The chip giant is expected to officially roll out its Core 2 Duo for desktop PCs, otherwise known as "Conroe," on July 27 at an event at its headquarters in Santa Clara, Calif.
At the same event, it will offer more detail on the arrival of "Merom," its Core 2 Duo notebook chip, currently due in August, sources familiar with the plan said.
The event, expected to be attended by top executives from Intel as well as representatives from major PC manufacturers, will cap off a tumultuous period for the chip maker, which is now counting on the two new chips to help revitalize its image as provider of performance chips—while at the same time conducting an internal review in an effort to become more nimble—and turn around its recent market share losses to rival Advanced Micro Devices.
But the Core 2 Duo desktop chips official launch will be preceded by a waterfall of information, set to begin arriving on July 13, when numerous third-party reviews featuring either Intel-built or brand-name desktops are expected to be published for the first time.
Those reviews are expected to shed light on various desktops that incorporate the chip, thus giving readers more information on the chips themselves—details like performance, clock speeds and even system pricing are expected to be disclosed—even though the systems wont go on sale immediately.
Despite the fact that the reviews will reveal information about the new chips, PC makers arent expected to begin taking orders on the machines that contain them before the July 27 event. Also, specific details, including exact chip pricing, may be held close by Intel until the July 27 event.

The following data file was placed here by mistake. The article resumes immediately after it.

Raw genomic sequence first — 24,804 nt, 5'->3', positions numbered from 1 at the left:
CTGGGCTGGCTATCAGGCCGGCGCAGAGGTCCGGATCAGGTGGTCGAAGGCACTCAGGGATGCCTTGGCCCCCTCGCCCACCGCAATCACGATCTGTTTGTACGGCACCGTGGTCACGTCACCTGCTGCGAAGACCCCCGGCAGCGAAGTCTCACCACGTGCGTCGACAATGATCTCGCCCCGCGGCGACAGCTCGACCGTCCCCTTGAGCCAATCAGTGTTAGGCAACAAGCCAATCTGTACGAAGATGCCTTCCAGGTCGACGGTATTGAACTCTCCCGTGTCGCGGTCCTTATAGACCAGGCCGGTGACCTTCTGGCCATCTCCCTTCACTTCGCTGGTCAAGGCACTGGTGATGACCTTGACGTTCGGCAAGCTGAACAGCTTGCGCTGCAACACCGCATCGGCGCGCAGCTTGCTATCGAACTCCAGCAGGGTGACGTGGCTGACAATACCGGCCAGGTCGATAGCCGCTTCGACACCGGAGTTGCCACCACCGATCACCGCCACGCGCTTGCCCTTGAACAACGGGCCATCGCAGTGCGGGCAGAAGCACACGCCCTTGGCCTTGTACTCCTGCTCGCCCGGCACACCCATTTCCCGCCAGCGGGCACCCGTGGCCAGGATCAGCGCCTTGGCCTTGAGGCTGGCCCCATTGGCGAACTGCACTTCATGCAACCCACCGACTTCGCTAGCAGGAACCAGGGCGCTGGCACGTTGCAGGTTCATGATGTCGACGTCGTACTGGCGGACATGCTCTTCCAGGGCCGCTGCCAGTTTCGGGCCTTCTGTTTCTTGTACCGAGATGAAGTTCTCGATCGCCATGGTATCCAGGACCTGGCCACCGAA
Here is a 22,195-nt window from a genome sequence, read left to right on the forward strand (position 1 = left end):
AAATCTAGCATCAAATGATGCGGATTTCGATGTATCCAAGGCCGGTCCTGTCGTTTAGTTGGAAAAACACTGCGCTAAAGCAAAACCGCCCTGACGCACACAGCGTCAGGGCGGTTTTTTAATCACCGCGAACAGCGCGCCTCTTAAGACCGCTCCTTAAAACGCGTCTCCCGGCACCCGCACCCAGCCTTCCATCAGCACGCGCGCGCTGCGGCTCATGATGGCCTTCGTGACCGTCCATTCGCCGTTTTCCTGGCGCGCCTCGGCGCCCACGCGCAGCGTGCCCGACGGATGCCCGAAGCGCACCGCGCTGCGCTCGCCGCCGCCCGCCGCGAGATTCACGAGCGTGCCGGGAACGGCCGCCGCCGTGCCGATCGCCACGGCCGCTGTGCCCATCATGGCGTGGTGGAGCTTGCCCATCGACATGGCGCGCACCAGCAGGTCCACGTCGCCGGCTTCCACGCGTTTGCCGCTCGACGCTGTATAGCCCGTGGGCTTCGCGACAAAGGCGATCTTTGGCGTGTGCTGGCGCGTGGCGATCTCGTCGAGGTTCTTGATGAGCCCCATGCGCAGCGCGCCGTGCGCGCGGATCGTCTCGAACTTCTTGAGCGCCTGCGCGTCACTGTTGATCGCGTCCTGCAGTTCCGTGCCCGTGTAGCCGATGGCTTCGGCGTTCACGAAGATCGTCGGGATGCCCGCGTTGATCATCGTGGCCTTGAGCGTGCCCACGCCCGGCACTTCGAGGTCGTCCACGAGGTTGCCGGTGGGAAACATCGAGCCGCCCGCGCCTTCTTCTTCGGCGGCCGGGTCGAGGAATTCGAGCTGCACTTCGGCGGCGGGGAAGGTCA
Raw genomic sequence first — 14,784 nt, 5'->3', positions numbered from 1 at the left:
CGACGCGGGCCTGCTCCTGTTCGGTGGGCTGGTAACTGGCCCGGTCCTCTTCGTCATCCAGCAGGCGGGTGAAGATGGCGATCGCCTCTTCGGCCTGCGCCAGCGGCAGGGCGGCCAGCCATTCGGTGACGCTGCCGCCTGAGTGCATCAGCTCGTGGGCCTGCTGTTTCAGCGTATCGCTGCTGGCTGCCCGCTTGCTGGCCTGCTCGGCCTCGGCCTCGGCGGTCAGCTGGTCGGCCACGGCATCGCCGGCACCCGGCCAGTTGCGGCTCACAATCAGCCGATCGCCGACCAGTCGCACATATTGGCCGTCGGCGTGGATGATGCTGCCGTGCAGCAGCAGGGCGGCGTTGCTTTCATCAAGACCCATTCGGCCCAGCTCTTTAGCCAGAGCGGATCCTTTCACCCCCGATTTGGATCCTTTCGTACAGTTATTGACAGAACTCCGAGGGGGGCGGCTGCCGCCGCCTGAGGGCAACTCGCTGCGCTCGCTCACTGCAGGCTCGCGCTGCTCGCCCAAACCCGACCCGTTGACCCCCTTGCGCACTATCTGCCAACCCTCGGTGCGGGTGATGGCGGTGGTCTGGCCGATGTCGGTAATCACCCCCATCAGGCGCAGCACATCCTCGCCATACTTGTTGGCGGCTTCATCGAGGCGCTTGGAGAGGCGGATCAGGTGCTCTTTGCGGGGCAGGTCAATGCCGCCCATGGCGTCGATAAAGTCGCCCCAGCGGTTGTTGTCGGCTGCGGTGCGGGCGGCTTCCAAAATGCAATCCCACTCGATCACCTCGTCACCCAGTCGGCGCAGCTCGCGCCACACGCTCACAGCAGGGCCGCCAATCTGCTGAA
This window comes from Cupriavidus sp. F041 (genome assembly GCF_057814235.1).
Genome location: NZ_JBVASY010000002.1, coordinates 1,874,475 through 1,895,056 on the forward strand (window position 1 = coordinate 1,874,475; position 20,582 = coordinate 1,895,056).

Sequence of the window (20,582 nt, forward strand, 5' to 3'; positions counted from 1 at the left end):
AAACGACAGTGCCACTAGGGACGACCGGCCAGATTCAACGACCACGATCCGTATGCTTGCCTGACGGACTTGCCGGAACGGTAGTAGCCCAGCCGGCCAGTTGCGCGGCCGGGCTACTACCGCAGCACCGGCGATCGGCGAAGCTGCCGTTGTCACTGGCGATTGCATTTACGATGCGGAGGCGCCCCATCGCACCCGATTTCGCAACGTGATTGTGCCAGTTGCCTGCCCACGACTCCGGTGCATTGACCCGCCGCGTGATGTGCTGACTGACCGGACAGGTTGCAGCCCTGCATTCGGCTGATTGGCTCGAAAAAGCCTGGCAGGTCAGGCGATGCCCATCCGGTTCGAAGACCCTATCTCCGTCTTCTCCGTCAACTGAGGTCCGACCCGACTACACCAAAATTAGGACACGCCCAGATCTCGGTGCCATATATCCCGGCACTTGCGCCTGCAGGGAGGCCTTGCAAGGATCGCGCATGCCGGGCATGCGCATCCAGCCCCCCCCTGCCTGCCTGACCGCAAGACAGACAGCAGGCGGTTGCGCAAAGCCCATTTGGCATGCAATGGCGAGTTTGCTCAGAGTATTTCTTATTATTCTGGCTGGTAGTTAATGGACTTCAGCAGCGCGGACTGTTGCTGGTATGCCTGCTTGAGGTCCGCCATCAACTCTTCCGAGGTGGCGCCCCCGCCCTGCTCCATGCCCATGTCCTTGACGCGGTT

Intel appears to be following the same formula it used with "Woodcrest," its dual-core Xeon 5100 server chip, which arrived on June 26. Prior to that date, the company released performance data, power consumption information and several other details about the chip. Servers containing it, however, did not go on sale before that date.
Intels two dual-core Core 2 Duo chips and its Xeon 5100 series, which are all based on the same circuitry, were collectively designed to use the same or less power as their predecessors, while offering greater performance. Thus far, analysts have said, Intel has been able to deliver on that claim for servers, making the company more competitive in the space. Intel will look to do the same in desktops and notebooks, where it says Merom offers more performance for the same power consumption.
Thus, Intel has boasted that its Core 2 Duo desktop chip will achieve a double-digit gain in performance over its current Pentium D chip, while cutting power consumption by a similar figure and still being available in relatively inexpensive desktops.
Although new processors are often restricted to more expensive machines at first, the range of
Intel is expected to issue the Core 2 Duo desktop chips with 6000 series model numbers. A handful of standard models will range in speeds, up to 2.66GHz. A 2.93GHz Core 2 Extreme chip, designed for gaming and applications such as corporate workstations, will also arrive as part of the launch. Intel said it plans to deliver a 3.2GHz version of the extreme chip by the end of 2006.
The launch caps a busy month for Intel, which plans to unveil its dual-core Itanium 2 server chip, "Montecito," on July 18.The company will report second quarter earnings on July 19.
Wall Street will be watching the earnings announcement closely for news of Intels ongoing business review, which has so far yielded results such as the company tweaking its Flash Memory Group and selling off some of its XScale processors.
Meanwhile, Core 2 Desktop chips will be part of Intels vPro business platform, expected to debut in August. The platform offers either enhanced security or more advanced manageability features made possible by adding a virtualization-driven partition that runs alongside Windows. Security or manageability software can then run inside the partition.